The Limited Times

Now you can see non-English news...

Earthquake in Turkey and Syria: 13 days later, rescuers continue to find people alive but the victims are already more than 45 thousand


This Saturday they found three more people in the rubble, although expectations are diminishing. The death toll could double.

Thirteen days after the earthquake that hit Turkey and Syria,

Turkish rescue workers found three people alive in the rubble on Saturday

, although one of them, a 12-year-old boy, died shortly after on the way to hospital.

It was a true miracle that they

survived for almost two weeks despite being trapped under rubble

and in freezing weather.

But the number of people rescued alive has dwindled to just a handful in recent days and hopes are beginning to fade.

According to the latest balance,

at least 44,330 people lost their lives


The Turkish emergency service Afad estimated this Saturday at 40,642 fatalities from the earthquakes registered so far, the official Anadolu agency reported.

To these are added the 3,688 counted in Syria by the White Helmets rescue group, which operates in the northwestern opposition region, and the official Syrian agency SANA, which offers the count of all other areas under the government of Syrian President Bashar al-Assad. .

The number of wounded rises to 122,757 (108,000 in Turkey and 14,757 in Syria).

Thirteen days after the incident, these data are only a provisional balance, since there are still tens of thousands of bodies under the rubble and

various estimates predict that the final balance will be around or exceed 100,000 deaths.

It is already the biggest catastrophe in the region in almost a century.

The state-run Anadolu News Agency shared footage of rescuers placing a man, woman and child on stretchers

after spending 296 hours buried under rubble

in the Antioch district of Hatay province.

Turkish Health Minister Fahrettin Koca shared a video of the 40-year-old woman in a field hospital receiving treatment.

"She's conscious," she tweeted.

In the last few hours,

a 45-year-old man was also rescued alive from under the rubble.

Turkish Vice President Fuat Oktay said Friday that rescue efforts are continuing at fewer than 200 sites as

rescuers race against time to find more people alive.

The quake, which occurred in one of the world's most seismically active zones, struck populated areas, where many were asleep,

in houses that had not been built to withstand such powerful ground vibrations.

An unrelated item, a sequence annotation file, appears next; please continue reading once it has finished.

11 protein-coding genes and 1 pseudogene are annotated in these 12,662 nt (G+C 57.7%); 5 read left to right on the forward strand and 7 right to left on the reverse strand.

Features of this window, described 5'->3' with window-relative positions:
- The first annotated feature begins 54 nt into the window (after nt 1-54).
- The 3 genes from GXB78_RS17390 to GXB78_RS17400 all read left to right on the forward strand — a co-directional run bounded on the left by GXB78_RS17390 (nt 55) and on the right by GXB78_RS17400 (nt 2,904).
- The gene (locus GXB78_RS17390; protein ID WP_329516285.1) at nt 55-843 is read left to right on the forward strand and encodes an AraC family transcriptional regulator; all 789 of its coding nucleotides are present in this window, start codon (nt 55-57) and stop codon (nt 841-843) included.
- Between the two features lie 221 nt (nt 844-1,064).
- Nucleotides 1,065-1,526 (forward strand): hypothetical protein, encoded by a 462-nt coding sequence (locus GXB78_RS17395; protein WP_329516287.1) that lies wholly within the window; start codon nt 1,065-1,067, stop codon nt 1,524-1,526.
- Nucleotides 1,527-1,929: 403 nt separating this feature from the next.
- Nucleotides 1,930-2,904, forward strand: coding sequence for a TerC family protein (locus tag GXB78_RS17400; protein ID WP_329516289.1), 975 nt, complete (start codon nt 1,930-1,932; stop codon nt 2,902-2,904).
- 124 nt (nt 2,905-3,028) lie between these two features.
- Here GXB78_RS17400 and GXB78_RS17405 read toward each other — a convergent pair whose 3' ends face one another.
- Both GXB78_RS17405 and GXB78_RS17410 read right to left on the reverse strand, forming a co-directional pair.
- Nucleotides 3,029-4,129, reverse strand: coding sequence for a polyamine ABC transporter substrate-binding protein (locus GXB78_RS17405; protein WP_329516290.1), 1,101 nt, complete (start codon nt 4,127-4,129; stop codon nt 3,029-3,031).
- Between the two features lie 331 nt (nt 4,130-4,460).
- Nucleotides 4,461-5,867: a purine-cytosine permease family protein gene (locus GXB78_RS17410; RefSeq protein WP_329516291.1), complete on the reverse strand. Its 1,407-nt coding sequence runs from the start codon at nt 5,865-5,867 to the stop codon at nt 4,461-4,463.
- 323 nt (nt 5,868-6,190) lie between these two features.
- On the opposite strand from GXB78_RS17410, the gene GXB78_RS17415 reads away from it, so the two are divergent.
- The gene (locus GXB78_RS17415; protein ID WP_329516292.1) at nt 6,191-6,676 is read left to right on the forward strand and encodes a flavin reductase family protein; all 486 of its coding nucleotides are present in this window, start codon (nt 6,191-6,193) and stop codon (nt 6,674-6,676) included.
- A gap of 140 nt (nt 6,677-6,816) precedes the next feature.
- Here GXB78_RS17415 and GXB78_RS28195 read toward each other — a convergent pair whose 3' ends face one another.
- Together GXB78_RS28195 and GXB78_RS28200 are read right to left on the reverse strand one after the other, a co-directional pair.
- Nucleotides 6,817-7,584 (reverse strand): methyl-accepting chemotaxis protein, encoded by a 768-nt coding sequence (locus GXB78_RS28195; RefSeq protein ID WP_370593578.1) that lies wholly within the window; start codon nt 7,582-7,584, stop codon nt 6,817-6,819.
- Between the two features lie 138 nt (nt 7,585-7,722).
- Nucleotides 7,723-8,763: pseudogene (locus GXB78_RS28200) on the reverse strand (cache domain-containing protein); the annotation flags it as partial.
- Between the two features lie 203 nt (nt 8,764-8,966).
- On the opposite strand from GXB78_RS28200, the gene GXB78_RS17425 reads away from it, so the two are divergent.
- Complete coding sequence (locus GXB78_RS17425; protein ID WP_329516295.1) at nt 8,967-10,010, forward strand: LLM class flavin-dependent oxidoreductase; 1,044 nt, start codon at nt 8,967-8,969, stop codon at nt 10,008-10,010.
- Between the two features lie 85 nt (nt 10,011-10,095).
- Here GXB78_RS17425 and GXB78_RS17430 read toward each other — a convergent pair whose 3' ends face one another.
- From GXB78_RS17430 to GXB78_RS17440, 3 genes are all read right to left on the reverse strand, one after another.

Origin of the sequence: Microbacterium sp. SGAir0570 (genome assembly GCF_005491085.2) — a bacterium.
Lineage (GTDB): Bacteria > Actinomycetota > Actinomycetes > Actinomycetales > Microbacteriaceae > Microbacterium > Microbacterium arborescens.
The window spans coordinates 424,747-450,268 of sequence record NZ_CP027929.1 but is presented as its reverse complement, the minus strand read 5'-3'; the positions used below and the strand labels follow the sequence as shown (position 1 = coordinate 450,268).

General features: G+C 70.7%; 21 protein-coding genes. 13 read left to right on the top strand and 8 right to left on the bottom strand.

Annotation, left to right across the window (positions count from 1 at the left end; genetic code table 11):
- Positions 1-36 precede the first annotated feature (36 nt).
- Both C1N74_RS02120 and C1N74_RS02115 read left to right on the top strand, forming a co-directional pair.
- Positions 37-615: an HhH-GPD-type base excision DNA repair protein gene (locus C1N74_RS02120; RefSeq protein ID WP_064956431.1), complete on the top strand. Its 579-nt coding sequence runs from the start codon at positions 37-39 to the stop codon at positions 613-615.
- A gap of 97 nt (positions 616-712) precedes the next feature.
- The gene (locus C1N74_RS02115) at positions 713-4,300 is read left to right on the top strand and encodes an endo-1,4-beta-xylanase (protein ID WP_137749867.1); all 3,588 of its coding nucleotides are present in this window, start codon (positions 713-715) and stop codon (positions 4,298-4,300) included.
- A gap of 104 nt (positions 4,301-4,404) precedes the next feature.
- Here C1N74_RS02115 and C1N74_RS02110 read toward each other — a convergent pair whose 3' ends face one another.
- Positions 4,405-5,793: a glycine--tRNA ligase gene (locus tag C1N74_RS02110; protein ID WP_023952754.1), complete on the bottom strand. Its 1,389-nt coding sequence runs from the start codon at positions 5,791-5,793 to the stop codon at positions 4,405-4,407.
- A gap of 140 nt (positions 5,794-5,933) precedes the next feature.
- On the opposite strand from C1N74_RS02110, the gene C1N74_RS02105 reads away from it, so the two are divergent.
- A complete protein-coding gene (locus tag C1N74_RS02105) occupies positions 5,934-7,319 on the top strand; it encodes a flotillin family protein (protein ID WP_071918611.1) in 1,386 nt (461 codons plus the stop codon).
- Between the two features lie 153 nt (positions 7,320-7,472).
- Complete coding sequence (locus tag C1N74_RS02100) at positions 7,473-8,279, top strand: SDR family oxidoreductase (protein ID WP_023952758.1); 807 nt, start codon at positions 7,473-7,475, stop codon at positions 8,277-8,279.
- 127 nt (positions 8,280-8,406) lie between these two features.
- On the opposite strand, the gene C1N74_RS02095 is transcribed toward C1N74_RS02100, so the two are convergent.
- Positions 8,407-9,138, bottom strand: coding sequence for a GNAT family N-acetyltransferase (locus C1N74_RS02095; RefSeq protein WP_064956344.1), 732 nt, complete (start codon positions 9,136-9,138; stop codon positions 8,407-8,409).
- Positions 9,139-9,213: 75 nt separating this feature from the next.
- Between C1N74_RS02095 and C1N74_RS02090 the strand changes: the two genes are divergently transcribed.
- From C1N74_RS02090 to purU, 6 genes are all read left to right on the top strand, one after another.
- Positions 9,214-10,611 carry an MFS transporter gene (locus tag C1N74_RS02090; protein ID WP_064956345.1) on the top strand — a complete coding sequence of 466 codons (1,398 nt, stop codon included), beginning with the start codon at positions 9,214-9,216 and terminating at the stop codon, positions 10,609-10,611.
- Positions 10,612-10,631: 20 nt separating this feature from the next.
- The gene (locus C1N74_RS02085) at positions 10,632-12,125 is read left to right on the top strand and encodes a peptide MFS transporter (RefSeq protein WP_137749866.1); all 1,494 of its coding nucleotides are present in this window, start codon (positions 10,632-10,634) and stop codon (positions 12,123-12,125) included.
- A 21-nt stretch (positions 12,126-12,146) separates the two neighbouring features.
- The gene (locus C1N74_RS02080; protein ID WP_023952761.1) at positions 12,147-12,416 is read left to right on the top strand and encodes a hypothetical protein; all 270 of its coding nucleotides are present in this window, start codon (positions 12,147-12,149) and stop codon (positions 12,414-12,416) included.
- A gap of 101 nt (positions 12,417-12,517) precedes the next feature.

Turkish President Recep Tayyip Erdogan has been criticized for the slow response to the disaster and for

allowing shoddy buildings to be built


Officials had promised, following a 1999 earthquake that claimed more than 17,000 lives in northwestern Turkey, that building regulations would be tightened.

One of the last bodies to be found was that of the former footballer of the Ghana National Team, Christian Atsu.

It was his manager who confirmed that his body had been found under a collapsed building in Antakya.

The building where soccer player Atsu died, a 12-story luxury apartment block, was built in 2013 when

Turkey had stricter building regulations.

But, to the surprise and indignation of many, the bloc fell apart.

Turkish police arrested the contractor after he tried to flee the country, Anadolu reported last week.

Officials detained dozens of contractors

as the government vows to crack down on lax building regulations.

More than 84,000 buildings have collapsed, urgently need demolition or have been badly damaged by the quake, Turkish Environment Minister Murat Kurum said on Friday.

With information from AFP and EFE

look also

Earthquake in Turkey: they rescue the lifeless body of Ghanaian soccer player Christian Atsu

The height of tragedy in Turkey: five children and their parents die in fire after surviving the earthquake

Source: clarin

All news articles on 2023-02-18

Trends 24h


© Communities 2019 - Privacy

The information on this site is from external sources that are not under our control.
The inclusion of any links does not necessarily imply a recommendation or endorse the views expressed within them.